VIOLENCE BY SUBCONTRACTED STAFF CAN STILL RESULT IN LIABILITY FOR THE CLIENT ORGANISATION
However, these measures are not always enough and employers have to consider other forms of protection. In Henser-Leather v Securicor Cash Services  a cash-in-transit security guard was shot while collecting takings from a service station. The Court of Appeal found there was a real risk of life-threatening injuries to internal organs and therefore his employer was in breach of duty in failing to provide him with body armour.
In Yorkshire Traction v Searby , a bus driver alleged that his employer should have provided a screen to prevent him being punched and injured by a passenger. The employer successfully defended the claim on the basis that screens were not reasonably practicable, a view supported by other drivers and the trade union. They were concerned that screens might make drivers feel claustrophobic and adversely affect their driving by creating reflective glare at night. Nevertheless, full or part-screens on public transport are now commonplace, together with closed-circuit TV equipment.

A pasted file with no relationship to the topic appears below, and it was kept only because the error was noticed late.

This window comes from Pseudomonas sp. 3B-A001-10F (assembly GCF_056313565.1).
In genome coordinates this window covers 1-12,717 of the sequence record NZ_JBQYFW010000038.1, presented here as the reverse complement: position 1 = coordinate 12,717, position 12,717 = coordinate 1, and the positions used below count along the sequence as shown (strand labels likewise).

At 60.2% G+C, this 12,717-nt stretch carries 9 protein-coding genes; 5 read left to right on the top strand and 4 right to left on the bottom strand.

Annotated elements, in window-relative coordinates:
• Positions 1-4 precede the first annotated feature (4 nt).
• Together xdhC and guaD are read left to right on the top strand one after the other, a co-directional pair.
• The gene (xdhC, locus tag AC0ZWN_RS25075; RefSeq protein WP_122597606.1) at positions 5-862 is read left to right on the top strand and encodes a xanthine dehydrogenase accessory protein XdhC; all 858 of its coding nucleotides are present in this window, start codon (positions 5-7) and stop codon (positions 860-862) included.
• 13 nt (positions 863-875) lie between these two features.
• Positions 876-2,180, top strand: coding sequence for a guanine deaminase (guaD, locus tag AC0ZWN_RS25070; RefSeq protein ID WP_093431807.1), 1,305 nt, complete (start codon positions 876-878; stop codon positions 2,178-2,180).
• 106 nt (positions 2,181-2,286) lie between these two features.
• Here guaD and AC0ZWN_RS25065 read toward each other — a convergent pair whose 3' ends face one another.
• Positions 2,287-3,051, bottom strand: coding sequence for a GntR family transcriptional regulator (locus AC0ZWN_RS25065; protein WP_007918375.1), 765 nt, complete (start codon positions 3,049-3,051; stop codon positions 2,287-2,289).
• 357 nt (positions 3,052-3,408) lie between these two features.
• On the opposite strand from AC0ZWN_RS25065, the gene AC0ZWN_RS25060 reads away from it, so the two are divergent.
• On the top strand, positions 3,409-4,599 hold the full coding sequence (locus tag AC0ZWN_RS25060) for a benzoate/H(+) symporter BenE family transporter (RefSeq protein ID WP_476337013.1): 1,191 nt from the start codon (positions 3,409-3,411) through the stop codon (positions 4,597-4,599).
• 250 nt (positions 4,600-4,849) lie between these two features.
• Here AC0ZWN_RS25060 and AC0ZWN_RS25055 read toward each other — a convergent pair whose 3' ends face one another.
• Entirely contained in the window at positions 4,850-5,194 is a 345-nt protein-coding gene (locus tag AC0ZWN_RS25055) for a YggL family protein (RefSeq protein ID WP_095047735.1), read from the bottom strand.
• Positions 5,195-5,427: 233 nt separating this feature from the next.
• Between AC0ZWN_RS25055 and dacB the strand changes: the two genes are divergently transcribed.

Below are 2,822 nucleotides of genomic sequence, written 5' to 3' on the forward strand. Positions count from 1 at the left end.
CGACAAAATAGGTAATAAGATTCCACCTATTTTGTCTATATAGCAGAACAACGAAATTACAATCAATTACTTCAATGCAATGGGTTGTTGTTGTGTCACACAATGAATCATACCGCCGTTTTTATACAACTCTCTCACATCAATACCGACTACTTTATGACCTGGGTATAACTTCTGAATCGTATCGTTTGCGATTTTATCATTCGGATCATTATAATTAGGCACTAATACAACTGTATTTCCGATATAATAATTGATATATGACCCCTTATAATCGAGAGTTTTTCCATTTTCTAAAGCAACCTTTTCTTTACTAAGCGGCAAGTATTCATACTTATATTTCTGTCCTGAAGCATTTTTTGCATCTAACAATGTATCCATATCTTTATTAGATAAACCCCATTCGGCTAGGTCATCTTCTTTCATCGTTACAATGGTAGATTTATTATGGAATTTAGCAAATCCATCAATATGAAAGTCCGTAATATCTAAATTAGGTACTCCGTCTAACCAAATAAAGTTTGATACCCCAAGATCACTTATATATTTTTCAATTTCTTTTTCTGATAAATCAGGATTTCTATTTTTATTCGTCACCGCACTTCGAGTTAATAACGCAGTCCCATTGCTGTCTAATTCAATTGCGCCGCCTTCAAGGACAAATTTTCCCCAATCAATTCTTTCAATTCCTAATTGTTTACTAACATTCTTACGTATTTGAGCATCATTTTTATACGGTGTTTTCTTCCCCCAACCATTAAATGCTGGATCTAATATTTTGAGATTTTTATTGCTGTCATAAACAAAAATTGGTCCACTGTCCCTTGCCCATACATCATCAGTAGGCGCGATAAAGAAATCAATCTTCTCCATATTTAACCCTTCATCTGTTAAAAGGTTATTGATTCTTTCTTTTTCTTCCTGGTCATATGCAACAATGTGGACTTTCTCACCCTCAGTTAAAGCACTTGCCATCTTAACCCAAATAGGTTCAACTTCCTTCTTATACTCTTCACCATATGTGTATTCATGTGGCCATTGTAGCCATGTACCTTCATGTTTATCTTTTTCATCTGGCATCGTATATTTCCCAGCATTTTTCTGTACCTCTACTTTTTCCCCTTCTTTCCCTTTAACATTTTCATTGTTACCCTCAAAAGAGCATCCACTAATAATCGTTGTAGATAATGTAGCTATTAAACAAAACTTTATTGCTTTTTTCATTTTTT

Occasionally, staff may overstep the mark and abuse or injure customers or those to whom they are providing a service. It is well established that an employer will be vicariously liable for the actions of their employees performed during their duties.
The courts have taken a broad view on the actions and activities that may be regarded as being “in the course of employment”. In Mattis v Pollock  the employer of a nightclub doorman who paralysed a claimant was found vicariously liable for what his employee had done. The doorman had been embarrassed during a confrontation with a small group of males at the entrance to the club. While on duty, he went home, returned with a knife and stabbed the man outside the club.
Only last year, the judgment in Mohamud v WM Morrison Supermarkets caused much publicity. A supermarket employee engaged to serve customers at a petrol kiosk took exception to a customer asking him to copy a document for him. The employee followed the customer to his car and beat him up.
The court found that the employee was acting in the course of his employment and therefore his employer was liable for his actions. The lesson here is that, despite an employer’s best training endeavours, it is not always possible to guard against the actions of its staff.